Women Inspiring Women – Smash Your Ceiling
The fashion theme continues in #TheWomanAlchemist #SmashThatCeiling interview series, #womeninspiringwomen giving an insight into successful female leaders/role models and their mindset continues with Alexandra Wall, CEO, Founder and Creative Director of the Cardiff based label Xandra Jane ( which she set up at the age of 23 – I know, impressive).
Sustainable, contemporary, and rebellious, award-nominated Xandra Jane explores gender-neutral clothing through zero waste processes and up-cycled luxury, offering a fresh twist on the fashion industry & reconnecting people to their clothing whilst rebelling against fast fashion.
This interview is an extract from the book “STOP IT! It is all in your head” available now.
INTERVIEW WITH ALEXANDRA WALL
1. When you were a child, what was your dream job and why?
I had a handful, ranging from being an author to mounted police. Mounted police were short-lived; I just wanted to ride the horses; I didn’t realise you had to serve as a regular officer for two years first. I could never settle my mind on one thing, but I knew I wanted to be my boss, and I’ve always been creative; before attending university, it was a split decision between choreography and fashion. How different things could have been!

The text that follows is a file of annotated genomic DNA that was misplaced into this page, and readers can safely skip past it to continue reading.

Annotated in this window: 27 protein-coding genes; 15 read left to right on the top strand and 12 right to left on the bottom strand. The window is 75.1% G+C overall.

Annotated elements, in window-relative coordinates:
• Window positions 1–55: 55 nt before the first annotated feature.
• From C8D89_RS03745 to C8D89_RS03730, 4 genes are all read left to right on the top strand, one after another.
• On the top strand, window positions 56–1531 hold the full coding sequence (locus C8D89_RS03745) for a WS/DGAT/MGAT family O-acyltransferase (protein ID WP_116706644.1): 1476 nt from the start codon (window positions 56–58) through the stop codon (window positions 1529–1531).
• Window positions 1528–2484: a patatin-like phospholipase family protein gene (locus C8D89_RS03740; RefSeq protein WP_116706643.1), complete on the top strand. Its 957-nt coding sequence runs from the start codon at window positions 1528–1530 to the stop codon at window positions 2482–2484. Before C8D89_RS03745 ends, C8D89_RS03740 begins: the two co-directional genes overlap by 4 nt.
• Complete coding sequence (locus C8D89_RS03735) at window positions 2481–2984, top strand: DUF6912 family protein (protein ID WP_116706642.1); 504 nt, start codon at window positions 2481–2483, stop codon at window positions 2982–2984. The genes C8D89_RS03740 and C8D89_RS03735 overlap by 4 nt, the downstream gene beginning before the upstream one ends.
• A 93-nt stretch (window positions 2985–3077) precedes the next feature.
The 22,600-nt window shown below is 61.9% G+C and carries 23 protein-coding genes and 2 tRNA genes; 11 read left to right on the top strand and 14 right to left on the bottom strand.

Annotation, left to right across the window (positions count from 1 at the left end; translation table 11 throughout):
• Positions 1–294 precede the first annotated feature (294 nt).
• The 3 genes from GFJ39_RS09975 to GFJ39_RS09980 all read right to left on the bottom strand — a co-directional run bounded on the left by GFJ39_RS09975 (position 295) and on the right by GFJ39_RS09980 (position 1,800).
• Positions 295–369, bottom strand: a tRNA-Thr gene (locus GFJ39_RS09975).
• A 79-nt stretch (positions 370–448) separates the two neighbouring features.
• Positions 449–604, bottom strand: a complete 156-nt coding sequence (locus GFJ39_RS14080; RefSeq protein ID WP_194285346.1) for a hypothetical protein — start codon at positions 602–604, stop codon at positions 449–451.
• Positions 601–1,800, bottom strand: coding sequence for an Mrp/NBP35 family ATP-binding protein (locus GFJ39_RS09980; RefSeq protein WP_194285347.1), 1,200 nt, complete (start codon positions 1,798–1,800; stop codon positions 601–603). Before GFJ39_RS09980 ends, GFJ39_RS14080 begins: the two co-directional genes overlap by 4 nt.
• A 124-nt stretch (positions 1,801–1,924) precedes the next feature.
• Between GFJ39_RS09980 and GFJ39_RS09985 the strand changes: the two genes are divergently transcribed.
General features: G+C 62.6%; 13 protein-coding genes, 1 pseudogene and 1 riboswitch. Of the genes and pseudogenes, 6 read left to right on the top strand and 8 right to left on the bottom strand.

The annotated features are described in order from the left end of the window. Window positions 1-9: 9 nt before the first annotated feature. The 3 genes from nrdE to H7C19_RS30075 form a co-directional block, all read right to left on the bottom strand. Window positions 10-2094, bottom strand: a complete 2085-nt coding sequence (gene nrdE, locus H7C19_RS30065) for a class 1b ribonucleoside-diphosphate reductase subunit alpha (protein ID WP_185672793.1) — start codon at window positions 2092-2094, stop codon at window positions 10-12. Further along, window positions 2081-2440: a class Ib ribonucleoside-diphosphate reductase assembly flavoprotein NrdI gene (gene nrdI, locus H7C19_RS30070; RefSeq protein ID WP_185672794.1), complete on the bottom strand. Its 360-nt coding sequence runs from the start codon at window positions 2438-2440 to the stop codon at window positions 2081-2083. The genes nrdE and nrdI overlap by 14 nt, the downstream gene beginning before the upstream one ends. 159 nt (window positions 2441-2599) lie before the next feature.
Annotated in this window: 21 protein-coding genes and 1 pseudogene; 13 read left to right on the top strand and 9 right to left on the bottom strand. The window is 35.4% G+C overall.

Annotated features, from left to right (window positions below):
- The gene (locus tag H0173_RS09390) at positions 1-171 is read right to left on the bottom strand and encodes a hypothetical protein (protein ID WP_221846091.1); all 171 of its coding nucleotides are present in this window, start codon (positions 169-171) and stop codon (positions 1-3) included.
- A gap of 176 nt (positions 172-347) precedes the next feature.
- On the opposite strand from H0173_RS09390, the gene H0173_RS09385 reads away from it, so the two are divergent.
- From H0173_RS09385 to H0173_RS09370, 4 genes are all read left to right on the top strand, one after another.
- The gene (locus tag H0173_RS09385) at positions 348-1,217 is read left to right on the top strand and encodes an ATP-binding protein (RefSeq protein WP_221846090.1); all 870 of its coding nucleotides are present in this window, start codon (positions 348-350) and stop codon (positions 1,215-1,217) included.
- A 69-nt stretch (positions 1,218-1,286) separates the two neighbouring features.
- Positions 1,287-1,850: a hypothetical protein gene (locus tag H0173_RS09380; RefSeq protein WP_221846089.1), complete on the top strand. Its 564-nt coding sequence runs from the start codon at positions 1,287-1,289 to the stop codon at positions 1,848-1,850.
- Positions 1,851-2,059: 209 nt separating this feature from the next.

SUCCESS IS SUBJECTIVE
2. Can you tell me when you started to consider yourself successful?
The definition of success is subjective; mine was when I became truly happy in what I do for a living. I was 23 when I established Xandra Jane. To be financially independent is a massive ask in life; to be truly happy alongside that seems near impossible, but I’ve done it, and I’ve done it all by myself at a very young age, with no business partner and without borrowing a penny. So how can I ask for anything more?
3. I’m sure you have faced adversity like every business/business person: how do you motivate yourself and force yourself through the worst times?
When I was 19 years old, she suffered a long battle with MS and died at 56. So when things get stressful within the fashion industry, as they often do, I remind myself they’re just clothes, which isn’t the worst day of my life. Growing up with such a strong inspirational female figure, I’m incredibly grateful for doing the minor things, so I make the small stuff count, and it naturally feeds into more significant effects.
THE BEST THINGS
4. What are the best things about your job?
No two days are the same. I wrote a blog post recently about The Day In the Life of a Fashion Designer, and it was tough to generalise everything into one generic day. My entire purpose revolves around creating something new or seeing things from a different perspective. My job is to expand my learning and knowledge of my craft continually; it’s very absorbing in the best possible way. I also love that I can exercise the morals and ethics I care so strongly about, which are sadly lacking in the industry in the grand scheme of things, but businesses like mine are driving change. It’s incredible to be a part of that movement.
SUCCESS LEAVES CLUES
5. As Tony Robbins says, “Success leaves clues”: what are your daily/weekly habits?
Get. Up. Early. I’m talking no later than 06:00. My partner is a farmer, so he arises at 04:30 every morning. I can’t say I spring out of bed, but my productivity is at its highest in the first half of the day; you also harness the time to its full potential when you wake up early.